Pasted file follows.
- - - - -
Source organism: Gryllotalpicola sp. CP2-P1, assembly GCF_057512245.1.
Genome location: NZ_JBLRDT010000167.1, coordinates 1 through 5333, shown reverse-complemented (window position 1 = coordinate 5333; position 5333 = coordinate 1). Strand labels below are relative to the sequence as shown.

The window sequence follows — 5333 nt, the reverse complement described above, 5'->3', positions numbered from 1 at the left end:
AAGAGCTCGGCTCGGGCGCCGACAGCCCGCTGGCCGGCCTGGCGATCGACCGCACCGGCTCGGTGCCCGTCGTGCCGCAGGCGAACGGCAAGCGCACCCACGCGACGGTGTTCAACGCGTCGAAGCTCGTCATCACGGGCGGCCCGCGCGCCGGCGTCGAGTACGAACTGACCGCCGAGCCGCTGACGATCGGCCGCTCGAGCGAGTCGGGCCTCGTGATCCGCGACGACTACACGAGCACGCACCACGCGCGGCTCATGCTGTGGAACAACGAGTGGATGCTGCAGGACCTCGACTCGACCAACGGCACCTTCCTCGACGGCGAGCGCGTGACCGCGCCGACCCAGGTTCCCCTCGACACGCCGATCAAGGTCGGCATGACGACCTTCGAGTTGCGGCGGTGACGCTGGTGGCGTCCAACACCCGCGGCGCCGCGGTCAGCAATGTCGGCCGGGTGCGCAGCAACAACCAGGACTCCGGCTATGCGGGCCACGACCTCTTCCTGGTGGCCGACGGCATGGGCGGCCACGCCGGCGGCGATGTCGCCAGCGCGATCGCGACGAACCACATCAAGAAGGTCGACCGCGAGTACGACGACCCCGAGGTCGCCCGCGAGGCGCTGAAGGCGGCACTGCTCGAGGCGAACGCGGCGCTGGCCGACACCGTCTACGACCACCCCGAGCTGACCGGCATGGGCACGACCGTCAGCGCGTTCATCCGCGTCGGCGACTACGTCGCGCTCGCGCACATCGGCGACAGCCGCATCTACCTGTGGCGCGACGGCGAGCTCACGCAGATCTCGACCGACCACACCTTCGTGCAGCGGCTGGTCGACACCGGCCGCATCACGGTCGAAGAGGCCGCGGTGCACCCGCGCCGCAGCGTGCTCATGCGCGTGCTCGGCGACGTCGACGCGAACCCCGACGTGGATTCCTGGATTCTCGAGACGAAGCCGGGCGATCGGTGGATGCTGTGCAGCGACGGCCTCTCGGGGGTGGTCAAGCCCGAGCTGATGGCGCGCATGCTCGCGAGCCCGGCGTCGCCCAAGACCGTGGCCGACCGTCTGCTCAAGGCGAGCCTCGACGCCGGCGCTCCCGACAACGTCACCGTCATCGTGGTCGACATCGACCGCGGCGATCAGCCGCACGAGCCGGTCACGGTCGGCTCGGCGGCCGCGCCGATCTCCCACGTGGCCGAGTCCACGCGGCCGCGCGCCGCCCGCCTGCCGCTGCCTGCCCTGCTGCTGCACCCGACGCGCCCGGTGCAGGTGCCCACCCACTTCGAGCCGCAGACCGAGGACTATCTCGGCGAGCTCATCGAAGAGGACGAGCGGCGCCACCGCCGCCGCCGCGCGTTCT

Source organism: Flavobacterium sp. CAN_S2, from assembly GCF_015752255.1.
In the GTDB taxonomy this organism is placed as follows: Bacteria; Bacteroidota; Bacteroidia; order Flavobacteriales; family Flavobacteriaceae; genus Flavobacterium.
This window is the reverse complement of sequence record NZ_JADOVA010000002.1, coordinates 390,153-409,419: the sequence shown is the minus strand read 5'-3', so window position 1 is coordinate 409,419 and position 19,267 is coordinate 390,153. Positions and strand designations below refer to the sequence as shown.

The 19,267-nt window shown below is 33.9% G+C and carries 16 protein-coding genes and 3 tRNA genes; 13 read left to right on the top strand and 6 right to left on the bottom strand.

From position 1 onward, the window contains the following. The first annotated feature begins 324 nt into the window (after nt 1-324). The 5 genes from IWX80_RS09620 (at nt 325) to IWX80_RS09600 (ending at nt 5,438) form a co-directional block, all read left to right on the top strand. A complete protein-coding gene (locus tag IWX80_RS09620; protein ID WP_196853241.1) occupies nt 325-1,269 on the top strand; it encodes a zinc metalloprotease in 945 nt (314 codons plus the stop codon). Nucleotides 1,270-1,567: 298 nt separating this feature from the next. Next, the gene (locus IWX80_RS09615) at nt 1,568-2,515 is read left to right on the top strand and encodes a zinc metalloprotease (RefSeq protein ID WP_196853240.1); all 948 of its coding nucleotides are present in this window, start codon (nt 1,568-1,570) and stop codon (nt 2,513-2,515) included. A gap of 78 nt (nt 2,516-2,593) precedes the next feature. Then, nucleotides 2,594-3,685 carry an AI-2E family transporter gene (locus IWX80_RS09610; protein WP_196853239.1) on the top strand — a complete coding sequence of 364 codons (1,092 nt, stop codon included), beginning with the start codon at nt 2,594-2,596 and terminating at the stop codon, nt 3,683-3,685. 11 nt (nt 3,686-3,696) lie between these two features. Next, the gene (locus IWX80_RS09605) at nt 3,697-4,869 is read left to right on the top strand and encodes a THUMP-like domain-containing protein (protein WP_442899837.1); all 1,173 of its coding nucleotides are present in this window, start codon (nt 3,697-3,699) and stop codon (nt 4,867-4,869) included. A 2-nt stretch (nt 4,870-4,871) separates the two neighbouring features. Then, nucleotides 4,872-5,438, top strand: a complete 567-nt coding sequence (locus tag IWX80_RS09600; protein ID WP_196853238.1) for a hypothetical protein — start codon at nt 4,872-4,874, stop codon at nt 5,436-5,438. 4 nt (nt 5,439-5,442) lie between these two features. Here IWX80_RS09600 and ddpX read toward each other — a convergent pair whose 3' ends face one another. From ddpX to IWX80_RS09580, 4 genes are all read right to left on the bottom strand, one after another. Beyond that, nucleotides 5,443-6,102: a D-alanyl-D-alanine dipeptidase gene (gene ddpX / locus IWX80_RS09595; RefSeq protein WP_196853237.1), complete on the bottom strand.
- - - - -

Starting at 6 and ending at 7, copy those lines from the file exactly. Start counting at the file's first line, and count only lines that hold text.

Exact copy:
In the GTDB taxonomy this organism is placed as follows: Bacteria; Bacteroidota; Bacteroidia; order Flavobacteriales; family Flavobacteriaceae; genus Flavobacterium.
This window is the reverse complement of sequence record NZ_JADOVA010000002.1, coordinates 390,153-409,419: the sequence shown is the minus strand read 5'-3', so window position 1 is coordinate 409,419 and position 19,267 is coordinate 390,153. Positions and strand designations below refer to the sequence as shown.